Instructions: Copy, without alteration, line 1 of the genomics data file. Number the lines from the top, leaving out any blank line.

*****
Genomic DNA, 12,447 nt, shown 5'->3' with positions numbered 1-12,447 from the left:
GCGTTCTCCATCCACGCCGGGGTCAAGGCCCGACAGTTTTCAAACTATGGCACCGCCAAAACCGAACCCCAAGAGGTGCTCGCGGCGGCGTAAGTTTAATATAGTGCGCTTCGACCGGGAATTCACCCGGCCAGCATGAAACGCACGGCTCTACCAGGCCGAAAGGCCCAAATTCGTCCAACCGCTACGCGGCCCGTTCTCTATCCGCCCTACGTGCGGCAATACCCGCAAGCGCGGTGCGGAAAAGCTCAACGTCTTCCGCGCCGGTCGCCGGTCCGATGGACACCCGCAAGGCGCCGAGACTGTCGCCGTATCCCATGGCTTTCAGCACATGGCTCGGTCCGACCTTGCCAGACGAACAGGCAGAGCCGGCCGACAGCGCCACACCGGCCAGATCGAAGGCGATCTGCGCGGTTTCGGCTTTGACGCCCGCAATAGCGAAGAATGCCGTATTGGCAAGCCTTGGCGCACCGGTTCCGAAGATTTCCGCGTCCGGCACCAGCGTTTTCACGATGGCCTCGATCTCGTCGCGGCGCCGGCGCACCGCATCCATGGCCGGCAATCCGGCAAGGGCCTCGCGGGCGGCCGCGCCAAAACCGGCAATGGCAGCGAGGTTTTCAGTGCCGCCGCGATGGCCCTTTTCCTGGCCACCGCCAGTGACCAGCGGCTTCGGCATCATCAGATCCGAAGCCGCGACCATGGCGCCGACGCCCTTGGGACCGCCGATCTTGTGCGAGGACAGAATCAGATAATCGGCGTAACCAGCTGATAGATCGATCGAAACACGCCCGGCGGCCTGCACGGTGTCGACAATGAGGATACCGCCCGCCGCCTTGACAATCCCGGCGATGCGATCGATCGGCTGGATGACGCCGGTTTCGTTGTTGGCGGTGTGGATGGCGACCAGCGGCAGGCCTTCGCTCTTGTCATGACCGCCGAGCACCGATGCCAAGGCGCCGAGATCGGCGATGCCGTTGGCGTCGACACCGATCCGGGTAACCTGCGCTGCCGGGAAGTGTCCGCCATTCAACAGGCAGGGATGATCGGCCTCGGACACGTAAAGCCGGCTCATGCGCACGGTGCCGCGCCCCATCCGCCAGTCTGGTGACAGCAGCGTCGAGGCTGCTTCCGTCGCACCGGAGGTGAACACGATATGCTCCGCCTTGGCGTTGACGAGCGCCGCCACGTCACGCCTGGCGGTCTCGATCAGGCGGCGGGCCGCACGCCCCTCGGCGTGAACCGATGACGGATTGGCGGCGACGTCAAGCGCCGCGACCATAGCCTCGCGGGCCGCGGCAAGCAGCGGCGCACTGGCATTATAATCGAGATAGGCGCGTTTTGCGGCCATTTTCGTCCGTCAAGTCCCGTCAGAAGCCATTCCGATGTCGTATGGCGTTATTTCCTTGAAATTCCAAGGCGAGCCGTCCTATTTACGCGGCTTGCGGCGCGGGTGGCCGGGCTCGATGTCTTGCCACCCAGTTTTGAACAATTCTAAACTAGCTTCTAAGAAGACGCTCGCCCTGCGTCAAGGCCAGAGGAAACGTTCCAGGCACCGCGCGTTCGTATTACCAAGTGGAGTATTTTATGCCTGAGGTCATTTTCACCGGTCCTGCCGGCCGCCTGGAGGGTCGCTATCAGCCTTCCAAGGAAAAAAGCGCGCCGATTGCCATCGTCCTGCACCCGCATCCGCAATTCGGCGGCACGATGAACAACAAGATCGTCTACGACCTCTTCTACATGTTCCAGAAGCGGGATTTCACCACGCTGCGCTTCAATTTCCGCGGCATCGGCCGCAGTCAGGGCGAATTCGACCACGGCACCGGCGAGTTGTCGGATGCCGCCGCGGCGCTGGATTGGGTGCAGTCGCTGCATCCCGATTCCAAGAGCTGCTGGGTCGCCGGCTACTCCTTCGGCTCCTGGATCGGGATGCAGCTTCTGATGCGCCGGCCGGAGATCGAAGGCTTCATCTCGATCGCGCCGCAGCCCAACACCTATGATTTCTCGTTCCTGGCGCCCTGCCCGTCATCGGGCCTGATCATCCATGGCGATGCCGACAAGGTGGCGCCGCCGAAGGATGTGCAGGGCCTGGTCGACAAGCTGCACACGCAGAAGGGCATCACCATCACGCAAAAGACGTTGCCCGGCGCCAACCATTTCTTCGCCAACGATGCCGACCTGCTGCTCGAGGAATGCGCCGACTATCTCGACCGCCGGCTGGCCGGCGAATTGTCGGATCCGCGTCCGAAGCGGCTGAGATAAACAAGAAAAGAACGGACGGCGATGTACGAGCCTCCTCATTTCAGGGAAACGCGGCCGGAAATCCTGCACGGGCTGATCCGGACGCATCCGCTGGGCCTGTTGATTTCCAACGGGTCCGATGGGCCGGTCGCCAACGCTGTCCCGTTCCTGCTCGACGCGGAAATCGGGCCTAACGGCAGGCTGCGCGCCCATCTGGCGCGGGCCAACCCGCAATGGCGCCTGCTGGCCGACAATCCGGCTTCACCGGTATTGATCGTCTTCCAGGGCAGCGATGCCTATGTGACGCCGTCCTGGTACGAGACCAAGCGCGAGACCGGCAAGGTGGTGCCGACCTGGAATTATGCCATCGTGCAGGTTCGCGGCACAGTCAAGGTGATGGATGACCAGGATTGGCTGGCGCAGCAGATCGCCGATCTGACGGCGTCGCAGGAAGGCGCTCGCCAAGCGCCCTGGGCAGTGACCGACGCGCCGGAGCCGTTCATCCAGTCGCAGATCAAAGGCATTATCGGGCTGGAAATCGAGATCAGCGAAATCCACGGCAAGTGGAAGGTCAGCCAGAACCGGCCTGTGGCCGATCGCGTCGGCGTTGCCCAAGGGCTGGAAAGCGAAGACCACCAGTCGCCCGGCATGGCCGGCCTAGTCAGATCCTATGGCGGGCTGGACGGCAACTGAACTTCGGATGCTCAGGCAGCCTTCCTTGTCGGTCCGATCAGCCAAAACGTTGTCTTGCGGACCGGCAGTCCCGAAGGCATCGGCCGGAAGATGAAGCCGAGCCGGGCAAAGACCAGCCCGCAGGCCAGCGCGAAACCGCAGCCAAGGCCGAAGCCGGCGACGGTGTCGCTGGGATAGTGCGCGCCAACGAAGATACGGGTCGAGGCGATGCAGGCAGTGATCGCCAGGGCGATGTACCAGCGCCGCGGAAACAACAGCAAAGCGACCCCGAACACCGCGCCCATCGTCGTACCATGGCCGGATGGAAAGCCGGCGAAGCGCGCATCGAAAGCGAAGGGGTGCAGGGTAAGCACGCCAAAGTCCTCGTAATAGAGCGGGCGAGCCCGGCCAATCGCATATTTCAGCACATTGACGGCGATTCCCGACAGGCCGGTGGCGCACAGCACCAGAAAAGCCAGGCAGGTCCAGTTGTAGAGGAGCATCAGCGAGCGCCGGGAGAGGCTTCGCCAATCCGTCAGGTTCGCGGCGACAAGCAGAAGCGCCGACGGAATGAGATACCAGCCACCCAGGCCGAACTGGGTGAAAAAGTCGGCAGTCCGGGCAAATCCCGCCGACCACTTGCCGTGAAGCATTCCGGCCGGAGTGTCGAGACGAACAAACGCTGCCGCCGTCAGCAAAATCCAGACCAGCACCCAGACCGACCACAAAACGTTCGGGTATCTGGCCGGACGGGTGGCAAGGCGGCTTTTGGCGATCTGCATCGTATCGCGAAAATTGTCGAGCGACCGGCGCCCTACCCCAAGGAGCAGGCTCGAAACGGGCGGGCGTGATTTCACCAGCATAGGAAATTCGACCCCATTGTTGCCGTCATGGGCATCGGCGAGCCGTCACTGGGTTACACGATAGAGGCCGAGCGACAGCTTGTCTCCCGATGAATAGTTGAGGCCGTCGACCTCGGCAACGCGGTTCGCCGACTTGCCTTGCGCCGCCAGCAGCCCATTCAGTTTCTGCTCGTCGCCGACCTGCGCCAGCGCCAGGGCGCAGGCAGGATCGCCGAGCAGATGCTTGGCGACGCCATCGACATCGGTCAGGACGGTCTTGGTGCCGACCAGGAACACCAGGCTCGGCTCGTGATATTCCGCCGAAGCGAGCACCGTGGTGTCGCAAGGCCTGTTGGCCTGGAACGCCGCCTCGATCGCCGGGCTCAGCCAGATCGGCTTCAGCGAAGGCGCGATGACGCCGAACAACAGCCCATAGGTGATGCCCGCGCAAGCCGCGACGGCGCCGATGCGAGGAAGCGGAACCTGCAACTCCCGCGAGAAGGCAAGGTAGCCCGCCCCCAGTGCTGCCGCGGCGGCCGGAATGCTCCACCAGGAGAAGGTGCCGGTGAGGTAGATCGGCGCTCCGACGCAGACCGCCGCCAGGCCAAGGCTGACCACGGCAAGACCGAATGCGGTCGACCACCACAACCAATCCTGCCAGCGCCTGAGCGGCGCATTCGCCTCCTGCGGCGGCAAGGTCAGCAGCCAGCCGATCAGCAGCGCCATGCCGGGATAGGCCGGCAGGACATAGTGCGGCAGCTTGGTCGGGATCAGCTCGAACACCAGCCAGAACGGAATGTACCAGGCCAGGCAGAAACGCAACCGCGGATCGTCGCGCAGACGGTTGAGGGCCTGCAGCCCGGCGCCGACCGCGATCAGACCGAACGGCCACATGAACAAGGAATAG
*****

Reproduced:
Genomic DNA, 12,447 nt, shown 5'->3' with positions numbered 1-12,447 from the left: